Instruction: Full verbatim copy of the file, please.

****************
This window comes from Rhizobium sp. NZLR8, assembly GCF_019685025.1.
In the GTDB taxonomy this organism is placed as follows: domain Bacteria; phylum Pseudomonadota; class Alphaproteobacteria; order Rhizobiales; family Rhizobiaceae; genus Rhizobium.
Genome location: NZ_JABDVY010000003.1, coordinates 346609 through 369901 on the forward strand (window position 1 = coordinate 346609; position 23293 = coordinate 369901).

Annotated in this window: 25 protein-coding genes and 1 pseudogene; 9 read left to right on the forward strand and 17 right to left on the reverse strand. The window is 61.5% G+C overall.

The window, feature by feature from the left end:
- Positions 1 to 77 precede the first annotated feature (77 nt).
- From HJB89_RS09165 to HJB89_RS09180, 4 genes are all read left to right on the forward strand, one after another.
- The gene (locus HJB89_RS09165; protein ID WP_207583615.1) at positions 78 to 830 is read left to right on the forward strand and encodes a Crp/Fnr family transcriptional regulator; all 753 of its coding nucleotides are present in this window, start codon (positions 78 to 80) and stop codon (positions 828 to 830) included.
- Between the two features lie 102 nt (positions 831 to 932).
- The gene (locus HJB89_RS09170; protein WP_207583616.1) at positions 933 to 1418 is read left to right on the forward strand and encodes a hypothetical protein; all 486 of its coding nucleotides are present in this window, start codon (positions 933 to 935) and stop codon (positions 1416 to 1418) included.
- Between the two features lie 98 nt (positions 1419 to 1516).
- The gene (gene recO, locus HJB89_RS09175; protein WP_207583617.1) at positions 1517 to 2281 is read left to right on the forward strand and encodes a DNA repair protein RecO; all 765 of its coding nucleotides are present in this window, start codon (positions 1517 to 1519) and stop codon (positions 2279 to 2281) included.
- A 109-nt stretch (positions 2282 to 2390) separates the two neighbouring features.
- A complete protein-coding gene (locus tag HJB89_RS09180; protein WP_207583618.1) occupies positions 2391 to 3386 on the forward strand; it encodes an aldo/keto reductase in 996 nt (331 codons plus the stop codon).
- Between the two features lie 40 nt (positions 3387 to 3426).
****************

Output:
This window comes from Rhizobium sp. NZLR8, assembly GCF_019685025.1.
In the GTDB taxonomy this organism is placed as follows: domain Bacteria; phylum Pseudomonadota; class Alphaproteobacteria; order Rhizobiales; family Rhizobiaceae; genus Rhizobium.
Genome location: NZ_JABDVY010000003.1, coordinates 346609 through 369901 on the forward strand (window position 1 = coordinate 346609; position 23293 = coordinate 369901).

Annotated in this window: 25 protein-coding genes and 1 pseudogene; 9 read left to right on the forward strand and 17 right to left on the reverse strand. The window is 61.5% G+C overall.

The window, feature by feature from the left end:
- Positions 1 to 77 precede the first annotated feature (77 nt).
- From HJB89_RS09165 to HJB89_RS09180, 4 genes are all read left to right on the forward strand, one after another.
- The gene (locus HJB89_RS09165; protein ID WP_207583615.1) at positions 78 to 830 is read left to right on the forward strand and encodes a Crp/Fnr family transcriptional regulator; all 753 of its coding nucleotides are present in this window, start codon (positions 78 to 80) and stop codon (positions 828 to 830) included.
- Between the two features lie 102 nt (positions 831 to 932).
- The gene (locus HJB89_RS09170; protein WP_207583616.1) at positions 933 to 1418 is read left to right on the forward strand and encodes a hypothetical protein; all 486 of its coding nucleotides are present in this window, start codon (positions 933 to 935) and stop codon (positions 1416 to 1418) included.
- Between the two features lie 98 nt (positions 1419 to 1516).
- The gene (gene recO, locus HJB89_RS09175; protein WP_207583617.1) at positions 1517 to 2281 is read left to right on the forward strand and encodes a DNA repair protein RecO; all 765 of its coding nucleotides are present in this window, start codon (positions 1517 to 1519) and stop codon (positions 2279 to 2281) included.
- A 109-nt stretch (positions 2282 to 2390) separates the two neighbouring features.
- A complete protein-coding gene (locus tag HJB89_RS09180; protein WP_207583618.1) occupies positions 2391 to 3386 on the forward strand; it encodes an aldo/keto reductase in 996 nt (331 codons plus the stop codon).
- Between the two features lie 40 nt (positions 3387 to 3426).